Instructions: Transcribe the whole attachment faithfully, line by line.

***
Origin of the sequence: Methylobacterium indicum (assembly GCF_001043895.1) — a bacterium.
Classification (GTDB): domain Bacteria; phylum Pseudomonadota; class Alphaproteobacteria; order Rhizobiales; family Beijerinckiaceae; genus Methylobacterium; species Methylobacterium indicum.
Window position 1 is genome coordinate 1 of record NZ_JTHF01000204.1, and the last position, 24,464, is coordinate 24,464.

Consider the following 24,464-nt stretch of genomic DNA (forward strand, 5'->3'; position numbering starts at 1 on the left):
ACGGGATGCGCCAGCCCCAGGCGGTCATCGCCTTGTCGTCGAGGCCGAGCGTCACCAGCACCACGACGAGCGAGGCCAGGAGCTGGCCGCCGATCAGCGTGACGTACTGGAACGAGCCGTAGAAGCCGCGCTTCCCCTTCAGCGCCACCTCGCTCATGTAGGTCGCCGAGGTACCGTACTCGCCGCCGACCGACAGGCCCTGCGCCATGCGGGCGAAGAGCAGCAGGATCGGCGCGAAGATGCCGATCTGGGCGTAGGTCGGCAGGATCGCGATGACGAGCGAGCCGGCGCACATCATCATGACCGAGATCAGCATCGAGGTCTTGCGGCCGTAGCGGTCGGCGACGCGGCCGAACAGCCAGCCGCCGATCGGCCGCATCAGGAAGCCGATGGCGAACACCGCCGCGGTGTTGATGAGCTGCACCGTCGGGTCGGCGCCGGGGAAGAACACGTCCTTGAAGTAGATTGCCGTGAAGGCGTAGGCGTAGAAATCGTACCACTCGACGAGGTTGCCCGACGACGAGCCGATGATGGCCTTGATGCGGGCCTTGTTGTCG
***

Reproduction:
Origin of the sequence: Methylobacterium indicum (assembly GCF_001043895.1) — a bacterium.
Classification (GTDB): domain Bacteria; phylum Pseudomonadota; class Alphaproteobacteria; order Rhizobiales; family Beijerinckiaceae; genus Methylobacterium; species Methylobacterium indicum.
Window position 1 is genome coordinate 1 of record NZ_JTHF01000204.1, and the last position, 24,464, is coordinate 24,464.

Consider the following 24,464-nt stretch of genomic DNA (forward strand, 5'->3'; position numbering starts at 1 on the left):
ACGGGATGCGCCAGCCCCAGGCGGTCATCGCCTTGTCGTCGAGGCCGAGCGTCACCAGCACCACGACGAGCGAGGCCAGGAGCTGGCCGCCGATCAGCGTGACGTACTGGAACGAGCCGTAGAAGCCGCGCTTCCCCTTCAGCGCCACCTCGCTCATGTAGGTCGCCGAGGTACCGTACTCGCCGCCGACCGACAGGCCCTGCGCCATGCGGGCGAAGAGCAGCAGGATCGGCGCGAAGATGCCGATCTGGGCGTAGGTCGGCAGGATCGCGATGACGAGCGAGCCGGCGCACATCATCATGACCGAGATCAGCATCGAGGTCTTGCGGCCGTAGCGGTCGGCGACGCGGCCGAACAGCCAGCCGCCGATCGGCCGCATCAGGAAGCCGATGGCGAACACCGCCGCGGTGTTGATGAGCTGCACCGTCGGGTCGGCGCCGGGGAAGAACACGTCCTTGAAGTAGATTGCCGTGAAGGCGTAGGCGTAGAAATCGTACCACTCGACGAGGTTGCCCGACGACGAGCCGATGATGGCCTTGATGCGGGCCTTGTTGTCG